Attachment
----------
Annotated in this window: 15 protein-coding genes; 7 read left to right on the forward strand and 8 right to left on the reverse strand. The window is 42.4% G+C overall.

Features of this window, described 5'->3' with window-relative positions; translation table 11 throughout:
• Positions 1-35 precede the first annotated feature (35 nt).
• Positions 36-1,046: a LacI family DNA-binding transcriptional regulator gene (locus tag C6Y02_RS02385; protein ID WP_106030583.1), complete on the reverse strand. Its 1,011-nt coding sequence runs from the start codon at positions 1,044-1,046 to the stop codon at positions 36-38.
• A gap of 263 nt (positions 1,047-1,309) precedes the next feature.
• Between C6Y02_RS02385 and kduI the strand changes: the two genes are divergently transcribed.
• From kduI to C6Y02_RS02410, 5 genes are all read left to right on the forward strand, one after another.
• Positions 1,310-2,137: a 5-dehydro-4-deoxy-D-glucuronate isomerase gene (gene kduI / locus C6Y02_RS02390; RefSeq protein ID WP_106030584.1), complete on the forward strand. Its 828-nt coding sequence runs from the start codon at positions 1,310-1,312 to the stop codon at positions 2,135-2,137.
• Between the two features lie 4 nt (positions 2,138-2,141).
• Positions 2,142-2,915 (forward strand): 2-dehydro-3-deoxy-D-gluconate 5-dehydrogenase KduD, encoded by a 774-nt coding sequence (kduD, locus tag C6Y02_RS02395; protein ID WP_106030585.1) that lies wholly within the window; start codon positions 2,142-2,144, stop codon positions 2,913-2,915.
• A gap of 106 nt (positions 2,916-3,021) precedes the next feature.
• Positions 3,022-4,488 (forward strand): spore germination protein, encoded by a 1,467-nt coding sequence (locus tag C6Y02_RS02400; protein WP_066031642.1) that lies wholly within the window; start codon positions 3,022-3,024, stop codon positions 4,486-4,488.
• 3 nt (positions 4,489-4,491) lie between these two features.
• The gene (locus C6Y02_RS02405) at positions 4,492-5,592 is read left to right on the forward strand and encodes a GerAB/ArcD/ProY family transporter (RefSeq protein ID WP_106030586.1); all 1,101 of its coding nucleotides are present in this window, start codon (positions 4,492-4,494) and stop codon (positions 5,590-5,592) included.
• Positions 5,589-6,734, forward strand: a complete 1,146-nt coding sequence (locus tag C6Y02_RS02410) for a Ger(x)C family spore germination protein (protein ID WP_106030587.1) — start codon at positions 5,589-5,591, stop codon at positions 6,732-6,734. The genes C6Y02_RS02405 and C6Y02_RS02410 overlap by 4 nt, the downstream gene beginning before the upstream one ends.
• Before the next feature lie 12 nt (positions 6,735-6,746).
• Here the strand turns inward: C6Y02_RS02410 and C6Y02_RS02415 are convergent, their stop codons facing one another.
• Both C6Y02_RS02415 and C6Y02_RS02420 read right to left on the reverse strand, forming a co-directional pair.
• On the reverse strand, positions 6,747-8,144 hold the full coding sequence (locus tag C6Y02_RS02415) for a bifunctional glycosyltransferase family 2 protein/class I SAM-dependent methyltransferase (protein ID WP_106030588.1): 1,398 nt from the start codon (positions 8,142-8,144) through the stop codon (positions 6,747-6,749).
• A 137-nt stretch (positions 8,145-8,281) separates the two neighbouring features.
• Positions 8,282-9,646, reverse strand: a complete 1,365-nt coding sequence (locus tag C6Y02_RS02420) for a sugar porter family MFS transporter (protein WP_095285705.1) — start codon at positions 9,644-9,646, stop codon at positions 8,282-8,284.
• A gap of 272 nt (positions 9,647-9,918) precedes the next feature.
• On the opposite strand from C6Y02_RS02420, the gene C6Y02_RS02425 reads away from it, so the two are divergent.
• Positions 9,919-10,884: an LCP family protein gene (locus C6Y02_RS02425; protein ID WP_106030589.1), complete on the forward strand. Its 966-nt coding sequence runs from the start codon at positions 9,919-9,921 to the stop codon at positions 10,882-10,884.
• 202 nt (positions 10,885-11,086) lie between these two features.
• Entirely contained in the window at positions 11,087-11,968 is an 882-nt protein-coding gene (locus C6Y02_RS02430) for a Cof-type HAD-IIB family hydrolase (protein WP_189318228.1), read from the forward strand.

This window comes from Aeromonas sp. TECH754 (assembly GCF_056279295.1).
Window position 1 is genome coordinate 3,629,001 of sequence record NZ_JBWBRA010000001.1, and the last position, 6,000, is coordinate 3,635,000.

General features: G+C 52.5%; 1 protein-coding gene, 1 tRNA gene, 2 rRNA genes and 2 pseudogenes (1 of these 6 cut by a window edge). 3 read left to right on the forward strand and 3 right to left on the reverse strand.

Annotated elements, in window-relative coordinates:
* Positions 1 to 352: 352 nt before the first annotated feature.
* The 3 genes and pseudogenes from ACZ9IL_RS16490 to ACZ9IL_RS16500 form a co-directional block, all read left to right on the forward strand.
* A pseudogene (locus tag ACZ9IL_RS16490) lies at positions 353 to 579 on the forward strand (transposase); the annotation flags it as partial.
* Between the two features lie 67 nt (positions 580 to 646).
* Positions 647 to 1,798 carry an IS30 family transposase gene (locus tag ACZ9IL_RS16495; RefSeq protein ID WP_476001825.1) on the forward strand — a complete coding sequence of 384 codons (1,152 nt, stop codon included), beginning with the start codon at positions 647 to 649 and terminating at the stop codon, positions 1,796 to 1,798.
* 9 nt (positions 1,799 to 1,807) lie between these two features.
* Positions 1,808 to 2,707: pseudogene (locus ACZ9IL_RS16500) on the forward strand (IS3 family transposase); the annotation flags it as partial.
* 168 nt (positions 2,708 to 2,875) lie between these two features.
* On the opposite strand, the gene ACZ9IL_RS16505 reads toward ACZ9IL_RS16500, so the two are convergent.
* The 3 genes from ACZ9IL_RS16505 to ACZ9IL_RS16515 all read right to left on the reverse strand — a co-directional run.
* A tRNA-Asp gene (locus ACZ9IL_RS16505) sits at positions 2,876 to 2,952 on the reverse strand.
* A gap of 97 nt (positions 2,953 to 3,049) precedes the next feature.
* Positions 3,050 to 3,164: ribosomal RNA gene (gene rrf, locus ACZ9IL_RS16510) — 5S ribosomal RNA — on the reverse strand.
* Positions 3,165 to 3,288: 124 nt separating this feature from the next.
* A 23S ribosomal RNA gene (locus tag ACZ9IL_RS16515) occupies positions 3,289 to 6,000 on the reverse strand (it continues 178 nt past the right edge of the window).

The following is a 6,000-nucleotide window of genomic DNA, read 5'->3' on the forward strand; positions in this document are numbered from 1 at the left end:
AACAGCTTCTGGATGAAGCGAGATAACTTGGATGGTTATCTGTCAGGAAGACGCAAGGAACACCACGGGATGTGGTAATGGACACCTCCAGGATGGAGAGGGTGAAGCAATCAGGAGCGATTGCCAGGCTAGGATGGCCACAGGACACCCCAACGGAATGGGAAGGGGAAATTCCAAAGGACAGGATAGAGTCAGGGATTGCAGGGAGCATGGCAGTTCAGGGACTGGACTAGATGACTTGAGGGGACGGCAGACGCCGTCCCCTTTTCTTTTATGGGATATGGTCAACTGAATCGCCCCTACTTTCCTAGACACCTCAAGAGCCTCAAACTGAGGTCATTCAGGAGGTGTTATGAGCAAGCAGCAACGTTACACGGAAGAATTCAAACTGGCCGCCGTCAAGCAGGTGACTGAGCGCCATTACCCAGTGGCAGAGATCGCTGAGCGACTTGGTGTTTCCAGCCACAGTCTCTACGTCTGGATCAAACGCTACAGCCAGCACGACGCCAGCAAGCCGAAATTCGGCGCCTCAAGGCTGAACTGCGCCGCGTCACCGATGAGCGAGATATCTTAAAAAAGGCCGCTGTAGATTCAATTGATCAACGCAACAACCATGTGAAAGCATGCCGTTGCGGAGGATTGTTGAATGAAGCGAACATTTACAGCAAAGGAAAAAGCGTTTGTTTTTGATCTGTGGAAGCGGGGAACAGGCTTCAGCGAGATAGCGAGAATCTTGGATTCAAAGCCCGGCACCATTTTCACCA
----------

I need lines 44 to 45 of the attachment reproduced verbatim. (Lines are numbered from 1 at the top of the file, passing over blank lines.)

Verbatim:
* Positions 3,165 to 3,288: 124 nt separating this feature from the next.
* A 23S ribosomal RNA gene (locus tag ACZ9IL_RS16515) occupies positions 3,289 to 6,000 on the reverse strand (it continues 178 nt past the right edge of the window).